Guest Edited by: David G. Cook1, Arman Fesharaki-Zadeh2 & Marius Trésor Chiasseu2
1 University of Washington; 2 Yale School of Medicine
Traumatic brain injury is extremely common, with estimates that more than 65 million individuals globally experience TBI inflicted from all causes each year. TBI is a highly significant cause of disability among all ages, nationalities, and demographic groups. Mild traumatic brain injury (mTBI) is the most common form, with estimates that more than 100 per 100,000 individuals worldwide require medical attention each year for mTBI.
Growing medical and research attention on mTBI is yielding new insights and a greater appreciation that mTBI, particularly repetitive mTBI, sets in motion often latent pathologic processes that can later emerge in association with a number of disorders that include Chronic Traumatic Encephalopathy (CTE), Alzheimer’s disease (AD), Parkinson’s disease like disorders, and other associated progressive neurodegenerative conditions.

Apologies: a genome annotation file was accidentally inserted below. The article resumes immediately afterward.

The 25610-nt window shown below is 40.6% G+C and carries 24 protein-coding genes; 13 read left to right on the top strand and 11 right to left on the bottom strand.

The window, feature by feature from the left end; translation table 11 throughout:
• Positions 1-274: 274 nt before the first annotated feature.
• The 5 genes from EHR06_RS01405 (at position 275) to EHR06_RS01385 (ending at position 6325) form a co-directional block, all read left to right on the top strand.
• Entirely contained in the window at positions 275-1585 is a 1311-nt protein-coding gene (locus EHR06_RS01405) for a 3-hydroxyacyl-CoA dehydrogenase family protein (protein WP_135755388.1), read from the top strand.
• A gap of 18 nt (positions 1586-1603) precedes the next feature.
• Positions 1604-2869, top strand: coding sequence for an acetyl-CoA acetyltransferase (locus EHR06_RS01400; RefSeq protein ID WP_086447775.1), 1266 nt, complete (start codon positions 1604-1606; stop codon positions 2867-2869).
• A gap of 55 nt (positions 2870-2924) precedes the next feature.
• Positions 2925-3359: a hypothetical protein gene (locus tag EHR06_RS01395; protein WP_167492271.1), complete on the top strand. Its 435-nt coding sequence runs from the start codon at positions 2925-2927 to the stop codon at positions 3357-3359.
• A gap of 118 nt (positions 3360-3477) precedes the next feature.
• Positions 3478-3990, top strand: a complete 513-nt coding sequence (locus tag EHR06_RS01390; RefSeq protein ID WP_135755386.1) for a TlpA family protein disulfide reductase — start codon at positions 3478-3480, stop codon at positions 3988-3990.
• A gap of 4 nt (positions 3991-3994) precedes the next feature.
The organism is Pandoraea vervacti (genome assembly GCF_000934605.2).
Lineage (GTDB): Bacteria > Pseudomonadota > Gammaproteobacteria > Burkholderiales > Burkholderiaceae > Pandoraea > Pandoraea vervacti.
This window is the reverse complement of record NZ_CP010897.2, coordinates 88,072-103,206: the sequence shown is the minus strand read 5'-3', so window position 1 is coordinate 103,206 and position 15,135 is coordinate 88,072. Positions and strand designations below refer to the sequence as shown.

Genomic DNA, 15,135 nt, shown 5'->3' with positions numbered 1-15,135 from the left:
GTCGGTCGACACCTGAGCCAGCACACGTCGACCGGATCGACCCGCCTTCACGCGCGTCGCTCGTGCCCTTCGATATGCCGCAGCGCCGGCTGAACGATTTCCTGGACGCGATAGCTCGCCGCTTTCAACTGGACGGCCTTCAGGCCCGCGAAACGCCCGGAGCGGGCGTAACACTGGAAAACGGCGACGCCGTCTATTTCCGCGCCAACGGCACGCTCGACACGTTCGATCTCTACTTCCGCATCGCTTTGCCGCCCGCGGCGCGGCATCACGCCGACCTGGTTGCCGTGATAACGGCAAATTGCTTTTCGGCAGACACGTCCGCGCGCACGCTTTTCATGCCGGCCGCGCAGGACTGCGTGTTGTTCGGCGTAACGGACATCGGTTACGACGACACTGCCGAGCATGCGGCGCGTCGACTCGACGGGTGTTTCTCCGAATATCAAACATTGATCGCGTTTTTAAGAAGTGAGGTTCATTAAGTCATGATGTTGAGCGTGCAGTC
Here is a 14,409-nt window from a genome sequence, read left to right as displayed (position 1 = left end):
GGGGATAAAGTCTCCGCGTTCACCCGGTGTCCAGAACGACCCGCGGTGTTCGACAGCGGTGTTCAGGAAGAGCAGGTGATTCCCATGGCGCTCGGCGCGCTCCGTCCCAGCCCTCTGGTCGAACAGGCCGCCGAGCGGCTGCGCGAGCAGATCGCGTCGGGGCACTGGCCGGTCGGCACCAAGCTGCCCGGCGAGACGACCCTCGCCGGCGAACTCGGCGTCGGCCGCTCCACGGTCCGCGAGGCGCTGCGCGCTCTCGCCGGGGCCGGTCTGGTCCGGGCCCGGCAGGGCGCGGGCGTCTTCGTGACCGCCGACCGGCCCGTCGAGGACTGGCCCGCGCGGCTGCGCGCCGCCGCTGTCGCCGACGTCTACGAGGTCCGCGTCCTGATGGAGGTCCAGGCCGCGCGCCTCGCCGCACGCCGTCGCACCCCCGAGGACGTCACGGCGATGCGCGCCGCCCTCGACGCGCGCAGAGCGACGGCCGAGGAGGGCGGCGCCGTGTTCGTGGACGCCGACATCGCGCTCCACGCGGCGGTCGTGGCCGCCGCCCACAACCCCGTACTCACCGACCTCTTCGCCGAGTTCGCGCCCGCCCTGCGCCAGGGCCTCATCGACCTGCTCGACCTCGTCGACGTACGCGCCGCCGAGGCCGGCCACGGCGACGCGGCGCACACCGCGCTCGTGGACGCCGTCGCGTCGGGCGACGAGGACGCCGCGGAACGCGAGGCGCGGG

This series highlights clinical, basic science, and translational studies that address current problems and knowledge gaps in mTBI, its links to chronic neurological, and psychiatric disorders including depression and posttraumatic stress disorder (PTSD). Topics well-aligned with this focus include, but are not limited to:
- Mechanistic and neuropathological studies of mTBI (eg. tau, phospho-TDP43, white matter injury)
- TBI biomarkers, including prospective biomarkers of chronic mTBI
- Neuroimaging biomarkers of mTBI
- Chronic neurocognitive and psychiatric sequelae of mTBI
- The links between TBI and other comorbidities